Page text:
There are, in honesty, some phrases that chill my blood. “Gentle comedy” that’s one, “a sideways look”, there’s another. “Next up, here’s one from Queen”, stuff like that.
You can add to those, these two: “so bad its good.” Errr no mate, its either good, or bad. Nothing in between. And then this: “guilty pleasure”.
At 46 years old, frankly, I’ll like whatever I want to like and not give a toss what I am “supposed” to enjoy. I like Busted, is the world going to come to an end? No not really. I don’t like Gojira, should anyone be fussed?
That all being said, when I say the phrase: “I love power metal” you never do it with any confidence, you shuffle, nervously, like you’re buying a copy of Razzle’s Readers Wives in about 1995.
But, we are where we are, and there’s a new Beast In Black record out and so good, so outrageously OTT and so resolutely and proudly bonkers are its intentions, that let me say it now: I am out and I’m proud. Fetch my leather trousers and lets go, power metal for life, baby!
Formed when the main man of Battle Beast decided that being in the world’s most out there power metal band wasn’t quite enough, BIB are what would happen if Judas Priest decided to chuck loads of synth and on “Screaming for Vengeance” and went to loads of discos in Europe.
If that sounds shit to you, then all the best, no hard feelings. The rest of you, dive straight in to “Blade Runner” do not pass go and collect your £200.
Anton Kabanen and Kasperi Heikkinen shred the solo in a way that would make Sam Trotman and Herman Li jealous, but what BIB do that Dragonforce (or pretty much any right minded human being) wouldn’t, is layer so much on top that it could win Eurovision. “Bella Donna” is your proof.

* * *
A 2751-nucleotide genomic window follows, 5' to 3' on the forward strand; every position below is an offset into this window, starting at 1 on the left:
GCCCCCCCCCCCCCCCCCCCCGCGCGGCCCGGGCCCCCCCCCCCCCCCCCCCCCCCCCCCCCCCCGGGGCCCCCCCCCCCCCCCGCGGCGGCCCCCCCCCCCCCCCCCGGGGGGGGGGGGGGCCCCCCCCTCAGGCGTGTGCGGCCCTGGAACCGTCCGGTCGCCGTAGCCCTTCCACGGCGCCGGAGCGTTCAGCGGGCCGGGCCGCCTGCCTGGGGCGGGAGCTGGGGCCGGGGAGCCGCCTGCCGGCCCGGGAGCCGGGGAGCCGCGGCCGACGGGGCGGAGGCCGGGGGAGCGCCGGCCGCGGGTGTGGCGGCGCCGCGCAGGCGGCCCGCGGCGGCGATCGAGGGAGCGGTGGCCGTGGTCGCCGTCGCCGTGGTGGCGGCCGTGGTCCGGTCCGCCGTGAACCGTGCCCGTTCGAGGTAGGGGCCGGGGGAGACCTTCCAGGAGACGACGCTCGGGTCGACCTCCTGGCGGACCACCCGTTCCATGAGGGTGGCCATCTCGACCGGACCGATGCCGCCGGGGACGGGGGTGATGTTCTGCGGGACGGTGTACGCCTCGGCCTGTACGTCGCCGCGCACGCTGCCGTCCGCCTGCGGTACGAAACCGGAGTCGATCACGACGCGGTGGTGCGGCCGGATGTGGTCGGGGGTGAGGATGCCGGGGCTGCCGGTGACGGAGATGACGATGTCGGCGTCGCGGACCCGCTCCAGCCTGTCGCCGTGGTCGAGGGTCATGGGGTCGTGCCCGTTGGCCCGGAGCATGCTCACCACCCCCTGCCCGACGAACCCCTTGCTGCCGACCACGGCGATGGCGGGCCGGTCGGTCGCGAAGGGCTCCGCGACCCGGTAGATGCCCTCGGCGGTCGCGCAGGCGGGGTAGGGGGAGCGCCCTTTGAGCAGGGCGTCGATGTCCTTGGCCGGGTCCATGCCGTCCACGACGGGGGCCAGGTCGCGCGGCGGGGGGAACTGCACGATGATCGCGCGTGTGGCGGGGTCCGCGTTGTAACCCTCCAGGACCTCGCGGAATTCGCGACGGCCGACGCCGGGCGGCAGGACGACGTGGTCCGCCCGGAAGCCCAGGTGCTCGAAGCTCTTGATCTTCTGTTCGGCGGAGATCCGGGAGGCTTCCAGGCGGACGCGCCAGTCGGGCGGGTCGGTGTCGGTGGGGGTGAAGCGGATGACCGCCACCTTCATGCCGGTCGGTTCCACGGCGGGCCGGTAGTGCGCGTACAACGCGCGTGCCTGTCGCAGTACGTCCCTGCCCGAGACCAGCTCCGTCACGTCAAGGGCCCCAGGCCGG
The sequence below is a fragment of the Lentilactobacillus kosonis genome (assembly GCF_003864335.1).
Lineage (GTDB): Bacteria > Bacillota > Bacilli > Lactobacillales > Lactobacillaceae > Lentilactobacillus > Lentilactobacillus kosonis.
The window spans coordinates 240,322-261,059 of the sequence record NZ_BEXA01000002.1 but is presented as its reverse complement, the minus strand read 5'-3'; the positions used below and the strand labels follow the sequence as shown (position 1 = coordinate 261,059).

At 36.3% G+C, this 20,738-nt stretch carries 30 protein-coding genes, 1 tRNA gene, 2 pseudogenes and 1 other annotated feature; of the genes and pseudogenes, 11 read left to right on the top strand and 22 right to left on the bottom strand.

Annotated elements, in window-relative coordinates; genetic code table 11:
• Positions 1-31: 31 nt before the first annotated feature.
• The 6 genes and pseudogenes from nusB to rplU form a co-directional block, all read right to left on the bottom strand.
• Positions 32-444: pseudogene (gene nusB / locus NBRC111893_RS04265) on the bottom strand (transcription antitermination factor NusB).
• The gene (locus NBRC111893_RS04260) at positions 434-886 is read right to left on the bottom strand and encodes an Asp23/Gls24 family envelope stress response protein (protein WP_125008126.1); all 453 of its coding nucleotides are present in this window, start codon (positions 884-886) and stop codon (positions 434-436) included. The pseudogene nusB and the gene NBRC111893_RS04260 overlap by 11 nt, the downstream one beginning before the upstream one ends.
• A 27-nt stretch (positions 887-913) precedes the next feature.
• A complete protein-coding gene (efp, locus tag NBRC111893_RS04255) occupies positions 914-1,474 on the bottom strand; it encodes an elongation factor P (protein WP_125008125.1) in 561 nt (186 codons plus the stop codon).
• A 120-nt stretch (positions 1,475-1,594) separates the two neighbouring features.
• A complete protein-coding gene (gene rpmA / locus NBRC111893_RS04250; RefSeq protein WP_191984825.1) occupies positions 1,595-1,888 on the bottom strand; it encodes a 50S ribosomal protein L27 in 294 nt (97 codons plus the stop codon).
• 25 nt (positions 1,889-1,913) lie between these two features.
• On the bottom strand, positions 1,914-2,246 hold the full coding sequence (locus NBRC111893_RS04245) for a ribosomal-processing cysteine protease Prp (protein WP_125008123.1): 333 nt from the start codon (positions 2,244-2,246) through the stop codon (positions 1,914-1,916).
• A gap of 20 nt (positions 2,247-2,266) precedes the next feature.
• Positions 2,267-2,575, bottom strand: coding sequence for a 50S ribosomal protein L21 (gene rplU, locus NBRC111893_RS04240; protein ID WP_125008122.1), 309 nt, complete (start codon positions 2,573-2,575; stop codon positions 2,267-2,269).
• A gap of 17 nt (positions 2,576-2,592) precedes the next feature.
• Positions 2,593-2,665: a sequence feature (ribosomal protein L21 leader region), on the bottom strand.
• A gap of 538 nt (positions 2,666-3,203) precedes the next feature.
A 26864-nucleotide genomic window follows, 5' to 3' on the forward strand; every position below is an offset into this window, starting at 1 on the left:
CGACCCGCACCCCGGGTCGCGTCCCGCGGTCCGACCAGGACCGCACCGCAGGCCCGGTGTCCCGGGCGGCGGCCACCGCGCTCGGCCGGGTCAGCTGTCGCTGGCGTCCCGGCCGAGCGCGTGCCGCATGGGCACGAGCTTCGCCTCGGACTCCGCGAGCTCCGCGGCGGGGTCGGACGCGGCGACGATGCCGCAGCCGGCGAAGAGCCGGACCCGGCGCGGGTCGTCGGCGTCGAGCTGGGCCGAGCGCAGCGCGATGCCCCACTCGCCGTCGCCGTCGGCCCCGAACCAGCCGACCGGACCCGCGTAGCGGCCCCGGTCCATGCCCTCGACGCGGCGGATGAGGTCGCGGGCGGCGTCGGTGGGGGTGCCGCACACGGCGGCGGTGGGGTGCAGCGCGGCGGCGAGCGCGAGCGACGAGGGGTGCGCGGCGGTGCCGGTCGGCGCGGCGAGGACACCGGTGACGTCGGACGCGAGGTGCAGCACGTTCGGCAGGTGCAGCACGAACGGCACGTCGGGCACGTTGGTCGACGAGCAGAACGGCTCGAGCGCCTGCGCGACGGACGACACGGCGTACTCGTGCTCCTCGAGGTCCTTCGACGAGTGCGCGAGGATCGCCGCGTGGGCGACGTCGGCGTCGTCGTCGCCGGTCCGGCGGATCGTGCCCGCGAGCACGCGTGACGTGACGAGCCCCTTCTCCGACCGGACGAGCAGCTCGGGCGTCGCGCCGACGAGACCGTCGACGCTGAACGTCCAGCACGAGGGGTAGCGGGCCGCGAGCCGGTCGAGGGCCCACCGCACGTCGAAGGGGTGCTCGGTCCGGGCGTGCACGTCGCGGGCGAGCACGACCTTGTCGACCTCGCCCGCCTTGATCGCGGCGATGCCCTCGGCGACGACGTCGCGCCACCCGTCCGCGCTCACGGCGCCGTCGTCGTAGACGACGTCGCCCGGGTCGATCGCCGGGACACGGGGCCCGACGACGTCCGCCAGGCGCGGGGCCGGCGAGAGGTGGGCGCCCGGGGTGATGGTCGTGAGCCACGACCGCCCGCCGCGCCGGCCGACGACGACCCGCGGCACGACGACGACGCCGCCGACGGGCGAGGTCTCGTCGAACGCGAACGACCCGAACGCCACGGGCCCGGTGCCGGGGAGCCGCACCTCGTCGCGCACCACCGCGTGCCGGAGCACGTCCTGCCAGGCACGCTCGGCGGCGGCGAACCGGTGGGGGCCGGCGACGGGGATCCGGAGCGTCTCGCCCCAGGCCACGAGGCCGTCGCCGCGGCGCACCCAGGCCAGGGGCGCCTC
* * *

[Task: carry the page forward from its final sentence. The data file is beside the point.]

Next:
There appears to be some sort of concept running through this. Frankly I enjoyed it too much to care. “Highway To Mars” beats Bezos there, and is much more fun. Lets be honest, if you aren’t punching the air at the mere thought of its bonkers chorus, Beast In Black aren’t for you.
“Hardcore” does a kind of glam stomp. No one is quite sure why, beyond the words, “why not?” and things get proper Euro Disco on “One Night In Tokyo”. You half expect them to start singing “Rock Me Amadeus” at one point, and “Moonlight Rendezvous” seems like it wants to further the story. It gives a chance to breathe, whatever. It passes for a ballad in these parts – and by the way, we’ve had some fun with the review, but singer Yannis Papadopoulos has a proper voice. Real range. The sort of thing you can see on a stage where Avantasia were.
And lets not overlook some other facts too. Whatever else this is, it’s a metal record. It’s just wired differently to other metal records. There’s a three song suite at the end where the band return to their themes of comic book heroes. I can’t claim to be a Manga expert, but I do know thrash drumming when I hear it, and “Revengence Machine” is as heavy as it gets, while “Dark New World” comes in with a riff that is early Maiden, and metal festivals are made for the likes of “Last Drop Of Blood”.
It’s a long journey, too. Very nearly an hour passes here from start to finish. “Broken Survivors”, an epic sounding – even for this album – it comes on like a film soundtrack – “My Dystopia” and the even bigger “Battle Hymn” (perhaps best described as gargantuan? Unless there’s a bigger word, maybe gargantuan in capitals?) would be plenty elsewhere. Thing is, though, this is Beast In Black and they do metal on their own terms.
So they end with “They Don’t Care About Us” – yes the Michael Jackson one – and they don’t do a bad job, to be fair. There’s not many bands who would try it (fewer still who’d literally go for the “hee-hew” thing Jackson always did. But these Beasts are made of stern stuff.
Supreme fun, and probably the best album of this type you’ll hear this year. Ok, it’s the only album quite like this this year, but its still an absolute belter of a thing.